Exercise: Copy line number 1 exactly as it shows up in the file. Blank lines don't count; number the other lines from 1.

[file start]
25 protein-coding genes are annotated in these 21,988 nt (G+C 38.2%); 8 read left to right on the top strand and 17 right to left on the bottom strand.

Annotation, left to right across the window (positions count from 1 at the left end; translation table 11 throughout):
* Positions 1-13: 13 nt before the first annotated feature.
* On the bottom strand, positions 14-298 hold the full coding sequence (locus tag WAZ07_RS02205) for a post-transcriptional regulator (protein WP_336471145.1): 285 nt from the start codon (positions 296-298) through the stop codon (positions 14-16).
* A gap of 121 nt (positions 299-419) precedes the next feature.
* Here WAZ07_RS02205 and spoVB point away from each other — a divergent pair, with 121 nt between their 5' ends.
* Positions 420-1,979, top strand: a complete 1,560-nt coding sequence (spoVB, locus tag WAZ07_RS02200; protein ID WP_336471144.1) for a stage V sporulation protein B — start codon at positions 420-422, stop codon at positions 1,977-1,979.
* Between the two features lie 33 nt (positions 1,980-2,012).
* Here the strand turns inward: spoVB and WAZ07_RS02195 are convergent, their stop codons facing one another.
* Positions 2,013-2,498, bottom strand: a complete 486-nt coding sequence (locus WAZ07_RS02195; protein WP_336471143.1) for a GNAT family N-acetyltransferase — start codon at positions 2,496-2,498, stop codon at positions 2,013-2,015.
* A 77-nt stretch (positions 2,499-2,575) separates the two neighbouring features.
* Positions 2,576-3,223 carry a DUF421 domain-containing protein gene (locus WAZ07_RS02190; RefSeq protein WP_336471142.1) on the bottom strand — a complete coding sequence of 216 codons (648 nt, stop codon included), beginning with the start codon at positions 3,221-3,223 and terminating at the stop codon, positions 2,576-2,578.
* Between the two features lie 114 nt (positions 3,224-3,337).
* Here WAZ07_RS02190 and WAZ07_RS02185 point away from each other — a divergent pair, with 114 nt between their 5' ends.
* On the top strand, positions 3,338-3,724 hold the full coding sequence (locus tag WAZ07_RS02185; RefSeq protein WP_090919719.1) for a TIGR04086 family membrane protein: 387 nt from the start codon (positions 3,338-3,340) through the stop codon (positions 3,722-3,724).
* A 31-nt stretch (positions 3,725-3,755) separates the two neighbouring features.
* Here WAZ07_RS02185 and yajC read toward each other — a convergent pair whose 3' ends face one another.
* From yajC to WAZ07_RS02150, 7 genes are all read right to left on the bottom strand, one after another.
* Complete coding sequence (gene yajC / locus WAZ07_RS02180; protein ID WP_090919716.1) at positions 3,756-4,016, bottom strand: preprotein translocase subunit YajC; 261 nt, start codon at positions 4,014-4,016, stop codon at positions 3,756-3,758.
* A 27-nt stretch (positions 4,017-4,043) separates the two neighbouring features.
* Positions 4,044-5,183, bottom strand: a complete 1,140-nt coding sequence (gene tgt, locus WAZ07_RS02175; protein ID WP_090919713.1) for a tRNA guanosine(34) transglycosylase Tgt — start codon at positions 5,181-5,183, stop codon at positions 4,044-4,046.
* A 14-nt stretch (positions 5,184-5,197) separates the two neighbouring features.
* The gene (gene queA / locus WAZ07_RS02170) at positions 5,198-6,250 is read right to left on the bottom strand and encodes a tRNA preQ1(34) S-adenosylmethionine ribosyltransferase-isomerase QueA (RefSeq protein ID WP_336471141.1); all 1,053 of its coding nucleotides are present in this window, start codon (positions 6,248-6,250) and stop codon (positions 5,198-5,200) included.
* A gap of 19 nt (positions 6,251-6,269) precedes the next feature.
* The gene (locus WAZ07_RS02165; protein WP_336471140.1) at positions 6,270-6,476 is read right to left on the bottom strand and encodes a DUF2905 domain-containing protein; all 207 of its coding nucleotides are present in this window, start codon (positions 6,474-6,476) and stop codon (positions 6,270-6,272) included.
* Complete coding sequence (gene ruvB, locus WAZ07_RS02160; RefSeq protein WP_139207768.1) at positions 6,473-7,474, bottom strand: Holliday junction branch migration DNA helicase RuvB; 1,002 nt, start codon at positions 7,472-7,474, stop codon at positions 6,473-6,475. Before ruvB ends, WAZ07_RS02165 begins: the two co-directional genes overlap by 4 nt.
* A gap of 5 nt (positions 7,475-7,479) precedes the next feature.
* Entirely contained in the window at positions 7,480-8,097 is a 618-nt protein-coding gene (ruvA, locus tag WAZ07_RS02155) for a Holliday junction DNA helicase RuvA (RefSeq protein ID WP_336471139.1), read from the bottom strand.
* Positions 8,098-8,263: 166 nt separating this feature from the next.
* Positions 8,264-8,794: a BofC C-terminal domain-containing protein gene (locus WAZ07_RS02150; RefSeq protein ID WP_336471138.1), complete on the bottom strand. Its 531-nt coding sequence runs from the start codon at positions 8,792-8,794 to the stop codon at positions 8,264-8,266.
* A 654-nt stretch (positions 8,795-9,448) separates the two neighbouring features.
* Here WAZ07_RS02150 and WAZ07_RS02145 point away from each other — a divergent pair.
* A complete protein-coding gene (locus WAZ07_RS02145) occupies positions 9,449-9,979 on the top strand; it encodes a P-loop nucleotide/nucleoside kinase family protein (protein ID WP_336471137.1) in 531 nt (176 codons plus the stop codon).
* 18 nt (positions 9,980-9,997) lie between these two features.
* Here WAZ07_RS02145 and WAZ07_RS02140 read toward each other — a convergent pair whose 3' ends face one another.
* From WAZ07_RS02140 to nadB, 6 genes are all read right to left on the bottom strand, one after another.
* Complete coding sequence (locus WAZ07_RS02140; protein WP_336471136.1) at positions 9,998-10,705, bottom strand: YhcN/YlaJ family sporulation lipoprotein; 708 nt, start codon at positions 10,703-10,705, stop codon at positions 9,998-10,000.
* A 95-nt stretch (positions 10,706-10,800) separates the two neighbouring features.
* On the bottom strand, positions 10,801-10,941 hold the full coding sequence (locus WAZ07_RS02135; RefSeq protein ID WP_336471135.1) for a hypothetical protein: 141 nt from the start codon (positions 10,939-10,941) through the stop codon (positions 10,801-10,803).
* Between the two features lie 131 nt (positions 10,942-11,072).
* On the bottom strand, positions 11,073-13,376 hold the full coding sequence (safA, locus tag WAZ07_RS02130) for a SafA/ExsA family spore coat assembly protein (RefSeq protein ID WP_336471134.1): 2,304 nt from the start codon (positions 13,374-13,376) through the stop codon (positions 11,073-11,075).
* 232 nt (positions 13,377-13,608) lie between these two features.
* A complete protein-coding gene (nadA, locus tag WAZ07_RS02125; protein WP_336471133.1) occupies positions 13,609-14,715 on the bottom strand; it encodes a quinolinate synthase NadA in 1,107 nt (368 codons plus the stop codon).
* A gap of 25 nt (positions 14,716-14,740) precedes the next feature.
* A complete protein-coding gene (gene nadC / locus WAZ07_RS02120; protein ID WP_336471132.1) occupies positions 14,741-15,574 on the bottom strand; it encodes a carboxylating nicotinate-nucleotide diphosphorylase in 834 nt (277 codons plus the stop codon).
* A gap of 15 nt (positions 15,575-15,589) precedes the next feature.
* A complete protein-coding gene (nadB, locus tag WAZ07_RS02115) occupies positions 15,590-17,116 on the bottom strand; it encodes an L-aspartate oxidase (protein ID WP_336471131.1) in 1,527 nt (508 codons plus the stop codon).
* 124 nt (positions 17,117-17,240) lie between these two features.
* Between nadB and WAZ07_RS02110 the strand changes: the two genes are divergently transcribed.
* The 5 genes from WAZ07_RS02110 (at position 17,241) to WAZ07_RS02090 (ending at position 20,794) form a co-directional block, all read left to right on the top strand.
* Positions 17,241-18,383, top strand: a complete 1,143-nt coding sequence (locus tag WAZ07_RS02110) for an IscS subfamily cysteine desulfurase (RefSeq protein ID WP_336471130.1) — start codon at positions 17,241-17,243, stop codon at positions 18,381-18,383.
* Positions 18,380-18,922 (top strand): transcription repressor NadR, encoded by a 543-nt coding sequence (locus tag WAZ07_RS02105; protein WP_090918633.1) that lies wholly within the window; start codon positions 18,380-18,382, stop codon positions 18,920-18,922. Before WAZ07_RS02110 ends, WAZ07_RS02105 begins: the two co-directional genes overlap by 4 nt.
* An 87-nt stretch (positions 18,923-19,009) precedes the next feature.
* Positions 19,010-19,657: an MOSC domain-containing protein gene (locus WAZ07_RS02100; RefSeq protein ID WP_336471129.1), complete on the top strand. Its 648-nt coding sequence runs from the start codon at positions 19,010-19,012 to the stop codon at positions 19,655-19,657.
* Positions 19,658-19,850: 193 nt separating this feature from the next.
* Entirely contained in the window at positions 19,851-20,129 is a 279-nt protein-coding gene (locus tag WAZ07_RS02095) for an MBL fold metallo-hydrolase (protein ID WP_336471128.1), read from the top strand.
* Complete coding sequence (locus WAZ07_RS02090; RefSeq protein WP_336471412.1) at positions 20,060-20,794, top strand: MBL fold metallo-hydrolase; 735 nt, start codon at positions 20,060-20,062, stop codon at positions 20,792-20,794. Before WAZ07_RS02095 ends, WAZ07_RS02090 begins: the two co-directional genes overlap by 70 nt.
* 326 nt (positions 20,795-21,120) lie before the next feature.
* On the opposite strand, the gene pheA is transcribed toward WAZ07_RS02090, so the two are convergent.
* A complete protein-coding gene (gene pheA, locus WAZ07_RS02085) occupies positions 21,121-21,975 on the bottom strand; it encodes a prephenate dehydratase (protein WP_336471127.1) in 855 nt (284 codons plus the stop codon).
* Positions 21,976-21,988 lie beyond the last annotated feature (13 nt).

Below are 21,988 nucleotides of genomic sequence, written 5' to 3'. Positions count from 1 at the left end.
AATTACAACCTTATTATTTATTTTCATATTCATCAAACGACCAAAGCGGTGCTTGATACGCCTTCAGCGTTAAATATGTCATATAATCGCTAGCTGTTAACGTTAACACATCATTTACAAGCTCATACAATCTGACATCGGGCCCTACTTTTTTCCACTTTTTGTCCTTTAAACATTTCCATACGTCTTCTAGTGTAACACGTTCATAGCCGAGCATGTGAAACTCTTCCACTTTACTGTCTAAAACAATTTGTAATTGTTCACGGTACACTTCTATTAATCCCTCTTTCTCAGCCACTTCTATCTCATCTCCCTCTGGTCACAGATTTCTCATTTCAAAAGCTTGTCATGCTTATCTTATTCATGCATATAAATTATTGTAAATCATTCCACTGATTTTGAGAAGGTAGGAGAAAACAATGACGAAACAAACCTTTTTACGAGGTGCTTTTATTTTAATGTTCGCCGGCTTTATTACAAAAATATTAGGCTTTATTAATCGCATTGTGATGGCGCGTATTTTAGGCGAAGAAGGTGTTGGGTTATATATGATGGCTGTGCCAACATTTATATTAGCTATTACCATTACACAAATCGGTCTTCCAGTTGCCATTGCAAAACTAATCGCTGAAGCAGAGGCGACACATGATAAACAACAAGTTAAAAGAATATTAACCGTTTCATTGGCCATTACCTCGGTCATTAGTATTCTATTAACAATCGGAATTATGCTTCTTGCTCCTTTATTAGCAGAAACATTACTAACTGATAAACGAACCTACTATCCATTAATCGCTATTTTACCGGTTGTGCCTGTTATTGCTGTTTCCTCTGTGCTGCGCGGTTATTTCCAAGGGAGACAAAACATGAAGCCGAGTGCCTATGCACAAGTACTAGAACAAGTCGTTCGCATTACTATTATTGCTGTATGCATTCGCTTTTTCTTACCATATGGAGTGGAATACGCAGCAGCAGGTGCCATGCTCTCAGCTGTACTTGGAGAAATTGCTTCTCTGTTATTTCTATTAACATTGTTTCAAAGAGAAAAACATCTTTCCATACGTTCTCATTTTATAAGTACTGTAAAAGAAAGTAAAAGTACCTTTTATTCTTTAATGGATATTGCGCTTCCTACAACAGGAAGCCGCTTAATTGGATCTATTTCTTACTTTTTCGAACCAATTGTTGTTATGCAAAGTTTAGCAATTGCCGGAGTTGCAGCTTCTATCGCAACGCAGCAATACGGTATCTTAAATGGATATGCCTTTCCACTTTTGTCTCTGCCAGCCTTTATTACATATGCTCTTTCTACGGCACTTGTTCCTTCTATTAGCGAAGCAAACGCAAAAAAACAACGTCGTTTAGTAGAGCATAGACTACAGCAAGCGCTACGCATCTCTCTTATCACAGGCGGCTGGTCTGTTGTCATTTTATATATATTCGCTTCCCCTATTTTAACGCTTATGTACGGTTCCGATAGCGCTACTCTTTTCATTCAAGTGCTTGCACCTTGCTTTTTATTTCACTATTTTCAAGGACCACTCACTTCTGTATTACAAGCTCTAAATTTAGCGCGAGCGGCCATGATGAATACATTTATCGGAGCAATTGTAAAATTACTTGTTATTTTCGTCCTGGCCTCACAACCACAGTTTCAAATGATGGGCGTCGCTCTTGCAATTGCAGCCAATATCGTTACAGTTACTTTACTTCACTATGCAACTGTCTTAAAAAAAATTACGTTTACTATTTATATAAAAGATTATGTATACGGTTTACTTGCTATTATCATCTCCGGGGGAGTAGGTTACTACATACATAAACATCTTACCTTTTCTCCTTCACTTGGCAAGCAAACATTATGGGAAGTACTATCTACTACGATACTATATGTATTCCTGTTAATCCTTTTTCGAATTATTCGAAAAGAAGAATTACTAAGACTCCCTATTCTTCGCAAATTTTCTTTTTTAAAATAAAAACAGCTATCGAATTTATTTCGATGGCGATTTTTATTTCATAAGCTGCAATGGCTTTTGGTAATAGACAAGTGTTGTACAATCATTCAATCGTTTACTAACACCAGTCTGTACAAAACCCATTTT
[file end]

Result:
25 protein-coding genes are annotated in these 21,988 nt (G+C 38.2%); 8 read left to right on the top strand and 17 right to left on the bottom strand.